The short film examines the tenuous border between truth and fiction, reality and fantasy. Truth is subjective. Truth is a representation. Truth is a belief. We are the truth we choose to believe in. We are the truth we decide to accept as true. Since Kuxhol believes his donkey to be a horse, the others with whom he recounts his tale are obligated to believe as well. His truth might be larger than life but it certainly lends him a conviction – to convince himself or others. For him, his truth is an escape – possibly from the insensitive circumstances that he had previously encountered. And in this regard, the donkey becomes a symbol of everything that we hope to pull out of our miserable lives. The donkey may even be hope itself if we are willing to believe it. The donkey even speaks of our dreams – foolish if we tend to see it only as a donkey but mighty if we can see it as a gifted beauty. Without dreams, a group of final-year students of the Satyajit Ray Film & Television Institute, Kolkata, would not have been able to make it to the Oscars. Even the director, Maharshi Kashyap has himself acknowledged his age-old dream to make it to the Oscars.

Meanwhile, the perceivability of a city of donkeys can only go far enough. When Abdullah refuses his horse, Kuxhol is discouraged, yet he never for once doubts the veracity of his claims. He believes that the true mind can always discern the reality of Goti. If one is determined enough, one can confront the most inaccessible – Godot. As Kuxhol does at the film’s conclusion – encounters Godot himself! But in a setting that not only includes barren land and a snag but also water – a substance of life.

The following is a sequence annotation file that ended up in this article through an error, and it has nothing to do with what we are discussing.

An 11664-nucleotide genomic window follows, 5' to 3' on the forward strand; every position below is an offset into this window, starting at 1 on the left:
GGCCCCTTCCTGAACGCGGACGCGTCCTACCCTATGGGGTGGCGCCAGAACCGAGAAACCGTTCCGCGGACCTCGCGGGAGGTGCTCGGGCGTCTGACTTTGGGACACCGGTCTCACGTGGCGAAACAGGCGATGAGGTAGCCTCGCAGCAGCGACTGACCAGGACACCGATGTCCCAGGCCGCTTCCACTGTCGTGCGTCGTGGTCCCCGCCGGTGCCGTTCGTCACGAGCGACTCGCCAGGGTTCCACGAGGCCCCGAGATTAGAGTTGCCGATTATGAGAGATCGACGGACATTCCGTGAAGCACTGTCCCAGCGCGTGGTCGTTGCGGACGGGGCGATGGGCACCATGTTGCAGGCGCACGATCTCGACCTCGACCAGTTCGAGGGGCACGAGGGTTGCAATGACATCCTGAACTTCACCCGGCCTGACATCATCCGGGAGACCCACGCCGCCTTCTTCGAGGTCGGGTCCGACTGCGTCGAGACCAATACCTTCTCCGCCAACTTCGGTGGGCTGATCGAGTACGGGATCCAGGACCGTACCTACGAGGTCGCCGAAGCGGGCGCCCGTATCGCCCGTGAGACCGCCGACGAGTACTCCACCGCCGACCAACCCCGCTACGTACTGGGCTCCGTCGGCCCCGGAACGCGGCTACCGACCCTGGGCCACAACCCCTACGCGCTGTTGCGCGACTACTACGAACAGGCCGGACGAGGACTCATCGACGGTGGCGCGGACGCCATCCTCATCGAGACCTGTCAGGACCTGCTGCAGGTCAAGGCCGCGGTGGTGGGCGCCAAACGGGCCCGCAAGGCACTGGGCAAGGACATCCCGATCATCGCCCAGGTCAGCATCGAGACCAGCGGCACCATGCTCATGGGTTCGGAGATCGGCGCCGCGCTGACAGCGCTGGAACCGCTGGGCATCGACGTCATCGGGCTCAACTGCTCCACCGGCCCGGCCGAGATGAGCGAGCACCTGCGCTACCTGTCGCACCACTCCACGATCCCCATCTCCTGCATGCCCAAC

The silly and absurdist humour of Kashyap’s film places Snehankar Chakraborty as Godot at the centre of the film’s climax. Godot was engrossed in Kuxhol’s account of his endowed beauty – the heavenly horse – when he was supposed to be arriving for Vladimir and Estragon! As the phrase ‘Waiting for Godot’ refers to a scenario where one holds expectations for something highly unlikely, here, Kuxhol’s surprise encounter with Godot disproves it. And once the fog had cleared, Goti and Kuxhol reached their destiny. For the truth shall continue to be stranger than fiction.

The movie has aspects of black humour, but it also has a sincere and tragic truth, which is how it contextualizes the Goti and Godot of our everyday lives. Veteran actor Atul Pachani delivers a funny, and endearing performance as Kuxhol which almost sets off a redemptive arc within us. From the essence of truth, identity, and individuality to a cultural reading where Goti can also be interpreted as Kuxhol’s livelihood – which is in sharp decline and lagging behind the quick pace of city life despite it still having a cultural following – the short film has many themes packed into what appears to be a seemingly straightforward tale of a man and a horse. The Horse from Heaven is not only funny, imaginative and abstract but also insightful and powerful.

Also read | ‘Lorni-The Flaneur’ is a fascinating dive into Khasi culture and Shillong